5 Things to Know About Pilates Exo Chair Routines
by Kelsey, Director of Instruction | Maiden Lane Studios

Starting in the month of October the Pilates Team at MLS will be adding in more “Mixed Apparatus” classes. These mixed classes combine the use of the reformer, small props, and the “Exo Chairs.” Many of you have never used these chairs before and probably wonder what kind of healthy torture we might put you through on them, so I wanted to give you the low-down and get you prepped before signing-up for one of these fun and challenging classes.

The Pilates Exo Chair

The Exo Chair, is based off of the original design of Joseph Pilates’ Wunda Chair. The Wunda Chair was originally designed as a home exercise machine that served as both a piece of workout equipment that you could perform your Pilates exercises on, as well as a functional piece of furniture you could sit on and use in your home.

There have been many modifications and adjustments made to the chair over time, and the current model at MLS consists of a seat, a split pedal, and springs attached to the pedal that can adjust in resistance. Our chairs also have the capability to add on a Functional Resistance Kit that increases the amount of full body movements you can perform on it.

5 Things to Know About Pilates Exo Chair Routines

Here are 5 things you should know about the chair and what to expect in mixed apparatus classes at Maiden Lane Studios:

  1. Balance – Expect your balance to be tested. Because most of the movements performed on the chair are done in a seated, kneeling, or standing position, they require core strength and comprehensive balance throughout the whole body.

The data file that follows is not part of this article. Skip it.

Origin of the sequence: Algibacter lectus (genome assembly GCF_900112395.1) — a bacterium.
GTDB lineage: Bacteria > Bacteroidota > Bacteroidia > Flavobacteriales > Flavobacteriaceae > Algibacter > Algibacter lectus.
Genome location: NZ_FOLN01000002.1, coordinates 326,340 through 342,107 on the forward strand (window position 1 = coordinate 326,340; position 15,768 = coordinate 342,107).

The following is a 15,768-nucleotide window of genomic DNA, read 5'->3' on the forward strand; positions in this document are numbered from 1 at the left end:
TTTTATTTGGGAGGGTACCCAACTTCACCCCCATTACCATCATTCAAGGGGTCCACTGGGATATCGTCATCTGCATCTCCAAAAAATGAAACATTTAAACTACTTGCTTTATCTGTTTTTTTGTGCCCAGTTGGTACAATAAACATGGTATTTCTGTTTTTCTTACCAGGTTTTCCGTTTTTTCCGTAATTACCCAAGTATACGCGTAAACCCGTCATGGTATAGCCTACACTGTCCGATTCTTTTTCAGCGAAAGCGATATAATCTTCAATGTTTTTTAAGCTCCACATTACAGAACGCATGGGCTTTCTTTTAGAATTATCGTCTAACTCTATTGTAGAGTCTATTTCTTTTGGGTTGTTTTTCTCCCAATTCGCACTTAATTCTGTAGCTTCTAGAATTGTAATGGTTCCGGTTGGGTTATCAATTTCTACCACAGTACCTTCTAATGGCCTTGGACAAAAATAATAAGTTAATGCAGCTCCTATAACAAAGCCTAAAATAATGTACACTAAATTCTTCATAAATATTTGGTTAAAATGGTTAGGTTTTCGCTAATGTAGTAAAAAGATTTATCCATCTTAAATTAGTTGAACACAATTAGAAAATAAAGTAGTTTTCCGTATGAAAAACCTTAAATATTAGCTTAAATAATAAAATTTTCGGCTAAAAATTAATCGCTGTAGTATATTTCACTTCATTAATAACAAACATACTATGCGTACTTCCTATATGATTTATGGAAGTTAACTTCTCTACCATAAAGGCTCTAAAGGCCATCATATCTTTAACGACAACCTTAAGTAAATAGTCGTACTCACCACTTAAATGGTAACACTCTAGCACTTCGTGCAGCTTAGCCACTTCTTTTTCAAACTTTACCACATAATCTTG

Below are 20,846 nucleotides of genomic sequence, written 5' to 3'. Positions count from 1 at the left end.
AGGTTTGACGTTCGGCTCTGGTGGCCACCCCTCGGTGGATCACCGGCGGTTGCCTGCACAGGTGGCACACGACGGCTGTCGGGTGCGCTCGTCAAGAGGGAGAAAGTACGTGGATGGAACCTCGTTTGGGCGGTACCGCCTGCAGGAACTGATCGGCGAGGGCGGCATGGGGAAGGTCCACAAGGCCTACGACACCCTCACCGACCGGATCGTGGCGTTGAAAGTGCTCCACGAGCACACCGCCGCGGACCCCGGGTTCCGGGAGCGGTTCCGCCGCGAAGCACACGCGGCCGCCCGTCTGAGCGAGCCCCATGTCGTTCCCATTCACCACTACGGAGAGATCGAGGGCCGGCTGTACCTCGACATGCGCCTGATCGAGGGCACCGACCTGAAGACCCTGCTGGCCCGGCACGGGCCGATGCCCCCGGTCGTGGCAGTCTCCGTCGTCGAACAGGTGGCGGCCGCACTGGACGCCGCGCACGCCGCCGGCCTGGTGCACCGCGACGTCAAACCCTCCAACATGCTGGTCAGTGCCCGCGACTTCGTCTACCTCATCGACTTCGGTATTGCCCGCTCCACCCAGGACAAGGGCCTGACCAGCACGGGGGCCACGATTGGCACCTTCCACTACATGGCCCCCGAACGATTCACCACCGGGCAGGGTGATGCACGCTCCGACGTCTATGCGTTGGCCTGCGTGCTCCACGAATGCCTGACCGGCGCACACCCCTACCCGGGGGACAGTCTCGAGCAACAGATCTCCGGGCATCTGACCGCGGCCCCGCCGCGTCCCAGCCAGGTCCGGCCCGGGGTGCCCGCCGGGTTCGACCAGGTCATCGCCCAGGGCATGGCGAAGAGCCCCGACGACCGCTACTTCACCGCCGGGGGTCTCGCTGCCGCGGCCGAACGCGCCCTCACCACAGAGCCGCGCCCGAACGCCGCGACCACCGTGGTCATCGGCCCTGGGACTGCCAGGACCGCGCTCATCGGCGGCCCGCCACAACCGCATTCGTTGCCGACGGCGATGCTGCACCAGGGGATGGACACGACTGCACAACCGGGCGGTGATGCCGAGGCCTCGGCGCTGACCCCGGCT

2. Full Body Strengthening – Multiple muscle groups are working at the same time to build strength throughout the body. This full body work is efficient and effective, helping you to move more functionally, which, in turn, help you perform daily tasks much easier.
  3. Control – Expect your body awareness and body control to be improved by adding these classes to your routine. Many of the movements on the chair are done at a slower pace with an emphasis placed on the precision of the work being done, which in turn creates more control.
  4. Experience Pilates newbies should stick to reformer classes until they feel really comfortable with the work on the reformer and have built more strength and mind-to-body awareness. Also, please note that all MLS instructors are highly experienced with work on the chair and will teach class-appropriate movements.
  5. Fun – It is fun to learn new movements and incorporate different pieces of equipment into your practice. The chair can be one of the more challenging pieces of Pilates equipment, but remember, if it doesn’t challenge you, it won’t change you!

I look forward to seeing you in the studio,
Kelsey

 
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